Mercifully, the Founders at the Constitutional Convention in 1787 devised a useful remedy for such a desperate state — staggered terms for both houses of the legislature and the executive. An equally abominable Congress can get voted out next year. With a new Congress, there's always hope of legislative gridlock until we vote for president again two short years after that.

Yes, small presidents do fail, Barack Obama among them. The coyotes howl, but the wagon train keeps rolling along. 

"The trouble with Socialism is, sooner or later you run out of other people's money." — Margaret Thatcher: 
"When you subsidize poverty and failure, you get more of both." — James Dale Davidson, National Taxpayers Union

"The more corrupt the state, the more it legislates." — Tacitus

"A Liberal is a person who will give away everything he doesn't own." — Unknown

Monday, March 01, 2010

Supreme Court Justice Richard Sanders Announces Re-election Bid

 Sanders vows “to Protect our Individual Rights”

Justice Richard B. Sanders has announced he will seek another term on the Washington State Supreme Court. First elected in 1995, Sanders has become well-known as a defender of the protection of civil liberties and individual rights, calling them his number one priority.

“I believe in protecting our individual rights as guaranteed in the state and federal constitutions,” said Sanders in a press release. “The Court should decide cases not to arrive at a predetermined outcome, but to uphold the principles we believe in. That’s what I’ve done for 15 years even when the result is controversial, but that’s the job description.”

Sanders boasts broad support from across the political spectrum. His campaign co-chairs include former chair of the Washington State Republican Party, Dale Foreman, as well as Democrat Wes Uhlman, a former Seattle Mayor, Lenell Nussbaum, former president of the Washington Association of Criminal Defense Lawyers, and Lem Howell, a former member of the Board of Governors for the Washington State Trial Lawyers Association.

Former Democratic State Senator and Supreme Court Justice Phil Talmadge and former Republican State Senator Stephen Johnson have also endorsed Sanders.

Sanders was first elected to the court in a special election in 1995 and re-elected to full terms in 1998 and 2004. Before his term on the bench, he was a practicing trial attorney in Bellevue.

Sanders is an authority on the Washington State Constitution which contains greater protection of individual liberties than the federal constitution, and often cites Article One, Section One of the State Constitution, which states “governments … are established to protect and maintain individual rights,” saying he sees protecting those rights as paramount to his role on the Court.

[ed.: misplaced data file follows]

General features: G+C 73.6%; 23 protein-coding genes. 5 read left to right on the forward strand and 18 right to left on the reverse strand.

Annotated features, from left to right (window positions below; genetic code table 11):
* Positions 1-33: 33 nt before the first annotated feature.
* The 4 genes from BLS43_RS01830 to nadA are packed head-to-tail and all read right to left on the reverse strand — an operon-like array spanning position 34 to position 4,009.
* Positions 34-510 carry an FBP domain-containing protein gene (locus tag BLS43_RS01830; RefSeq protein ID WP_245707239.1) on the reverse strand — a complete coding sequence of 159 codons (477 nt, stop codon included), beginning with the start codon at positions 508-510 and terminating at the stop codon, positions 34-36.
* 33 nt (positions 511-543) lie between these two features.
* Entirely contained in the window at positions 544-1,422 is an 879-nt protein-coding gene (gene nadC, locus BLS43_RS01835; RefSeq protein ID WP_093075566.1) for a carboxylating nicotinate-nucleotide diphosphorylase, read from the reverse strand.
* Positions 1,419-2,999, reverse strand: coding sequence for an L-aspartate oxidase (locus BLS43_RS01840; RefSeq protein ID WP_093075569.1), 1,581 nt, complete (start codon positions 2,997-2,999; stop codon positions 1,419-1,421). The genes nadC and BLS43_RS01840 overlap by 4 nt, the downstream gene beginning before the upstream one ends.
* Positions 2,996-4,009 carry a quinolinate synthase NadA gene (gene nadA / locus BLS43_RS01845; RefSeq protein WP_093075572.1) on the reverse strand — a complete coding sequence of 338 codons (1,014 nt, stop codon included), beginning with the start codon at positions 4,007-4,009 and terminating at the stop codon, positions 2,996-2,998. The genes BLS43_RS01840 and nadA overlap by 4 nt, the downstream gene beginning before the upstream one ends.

“We see many cases come before the Court where the government has overstepped its bounds and usurped a person’s individual liberty, and I oppose it,” Sanders said. “I was taught that we’re a free country and I want to do everything I can to preserve that freedom for future generations.”

Sanders noted one case when the government confiscated property without giving the owner notice — they just posted it on their website. In another case, he strongly dissented from the court’s decision to deny citizens their right of referendum on the Safeco Field stadium tax.

“The people’s right of referendum must not be held hostage by the very legislature it was designed to check,” he opined.” This is not the way we want our government to behave.”

While Sanders refuses to be labeled, he has been the court’s most outspoken jurist, especially when it comes to public disclosure and open government. His views have led to decisions embraced by liberals and conservatives alike, including  ruling in favor of a medical marijuana user, and as well as decisions supporting gun rights and property rights.

“Secret government leads to tyranny and we must enforce the Public Records Act as written,” he stated.

“A Justice should not pick and choose which constitutional rights they want to uphold,” said Sanders. “All our rights are precious and were put in the Constitution for a reason. When we go to court we are all equals from the largest corporation to the most humble of our fellow citizens.”

During his term on the court, Sanders has not shied away from controversy, believing those in government are not above the law and must be held accountable — the same as any private citizen. He has authored over 566 opinions — more than any other justice on the court during his tenure — and litigated more appeals when he was in private practice than most other Justices

He wrote in a Seattle Times opinion piece, “If the rule of law means anything, it must mean at least this: Those who act or are in positions of authority in our government are subject to the same laws as everyone else. This has been the American tradition, the crown jewel of a free society, a government of laws, not of men.”

“However,” Sanders also wrote, “under the Bush administration, we learned we could no longer take the rule of law for granted.”

During Sanders’ 26 years as a lawyer in private practice, he was viewed as an expert in property issues and often successfully defended the “little guy” and the small family business. “Sometimes I may say things that are not politically correct,” said Sanders. “But telling the truth is my first responsibility and that’s my choice as a free citizen. Thomas Jefferson said, ‘The God who gave us life gave us liberty,’ and I believe that. That’s how I want to live my life and serve on the Court.”